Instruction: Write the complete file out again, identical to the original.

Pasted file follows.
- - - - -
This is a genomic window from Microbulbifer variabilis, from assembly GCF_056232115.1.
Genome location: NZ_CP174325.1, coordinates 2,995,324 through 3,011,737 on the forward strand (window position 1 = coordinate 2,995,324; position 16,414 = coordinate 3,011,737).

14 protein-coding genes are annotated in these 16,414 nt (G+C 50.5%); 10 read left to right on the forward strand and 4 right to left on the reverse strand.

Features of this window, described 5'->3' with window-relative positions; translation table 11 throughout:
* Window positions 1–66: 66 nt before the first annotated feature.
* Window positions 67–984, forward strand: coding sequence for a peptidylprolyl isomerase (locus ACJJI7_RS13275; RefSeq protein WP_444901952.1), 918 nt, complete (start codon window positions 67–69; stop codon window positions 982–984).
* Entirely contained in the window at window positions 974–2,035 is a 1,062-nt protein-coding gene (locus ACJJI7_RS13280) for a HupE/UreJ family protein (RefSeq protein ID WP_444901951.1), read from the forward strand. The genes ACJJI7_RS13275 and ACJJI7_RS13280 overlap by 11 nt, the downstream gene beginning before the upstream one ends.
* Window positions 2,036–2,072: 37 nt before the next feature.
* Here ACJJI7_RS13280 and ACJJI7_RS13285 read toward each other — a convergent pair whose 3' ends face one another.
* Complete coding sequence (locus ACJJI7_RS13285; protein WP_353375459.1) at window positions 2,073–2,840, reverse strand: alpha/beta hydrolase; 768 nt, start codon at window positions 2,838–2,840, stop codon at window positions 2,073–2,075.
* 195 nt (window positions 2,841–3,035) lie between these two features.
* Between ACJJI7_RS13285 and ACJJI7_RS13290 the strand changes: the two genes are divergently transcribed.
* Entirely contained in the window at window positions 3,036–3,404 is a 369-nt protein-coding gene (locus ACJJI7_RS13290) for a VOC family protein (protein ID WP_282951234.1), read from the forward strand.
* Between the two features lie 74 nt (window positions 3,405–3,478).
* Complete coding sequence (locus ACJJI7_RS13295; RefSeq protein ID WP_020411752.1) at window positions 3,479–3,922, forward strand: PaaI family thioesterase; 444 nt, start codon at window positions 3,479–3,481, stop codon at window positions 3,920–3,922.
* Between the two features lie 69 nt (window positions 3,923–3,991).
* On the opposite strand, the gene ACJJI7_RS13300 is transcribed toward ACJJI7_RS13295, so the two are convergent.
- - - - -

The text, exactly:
This is a genomic window from Microbulbifer variabilis, from assembly GCF_056232115.1.
Genome location: NZ_CP174325.1, coordinates 2,995,324 through 3,011,737 on the forward strand (window position 1 = coordinate 2,995,324; position 16,414 = coordinate 3,011,737).

14 protein-coding genes are annotated in these 16,414 nt (G+C 50.5%); 10 read left to right on the forward strand and 4 right to left on the reverse strand.

Features of this window, described 5'->3' with window-relative positions; translation table 11 throughout:
* Window positions 1–66: 66 nt before the first annotated feature.
* Window positions 67–984, forward strand: coding sequence for a peptidylprolyl isomerase (locus ACJJI7_RS13275; RefSeq protein WP_444901952.1), 918 nt, complete (start codon window positions 67–69; stop codon window positions 982–984).
* Entirely contained in the window at window positions 974–2,035 is a 1,062-nt protein-coding gene (locus ACJJI7_RS13280) for a HupE/UreJ family protein (RefSeq protein ID WP_444901951.1), read from the forward strand. The genes ACJJI7_RS13275 and ACJJI7_RS13280 overlap by 11 nt, the downstream gene beginning before the upstream one ends.
* Window positions 2,036–2,072: 37 nt before the next feature.
* Here ACJJI7_RS13280 and ACJJI7_RS13285 read toward each other — a convergent pair whose 3' ends face one another.
* Complete coding sequence (locus ACJJI7_RS13285; protein WP_353375459.1) at window positions 2,073–2,840, reverse strand: alpha/beta hydrolase; 768 nt, start codon at window positions 2,838–2,840, stop codon at window positions 2,073–2,075.
* 195 nt (window positions 2,841–3,035) lie between these two features.
* Between ACJJI7_RS13285 and ACJJI7_RS13290 the strand changes: the two genes are divergently transcribed.
* Entirely contained in the window at window positions 3,036–3,404 is a 369-nt protein-coding gene (locus ACJJI7_RS13290) for a VOC family protein (protein ID WP_282951234.1), read from the forward strand.
* Between the two features lie 74 nt (window positions 3,405–3,478).
* Complete coding sequence (locus ACJJI7_RS13295; RefSeq protein ID WP_020411752.1) at window positions 3,479–3,922, forward strand: PaaI family thioesterase; 444 nt, start codon at window positions 3,479–3,481, stop codon at window positions 3,920–3,922.
* Between the two features lie 69 nt (window positions 3,923–3,991).
* On the opposite strand, the gene ACJJI7_RS13300 is transcribed toward ACJJI7_RS13295, so the two are convergent.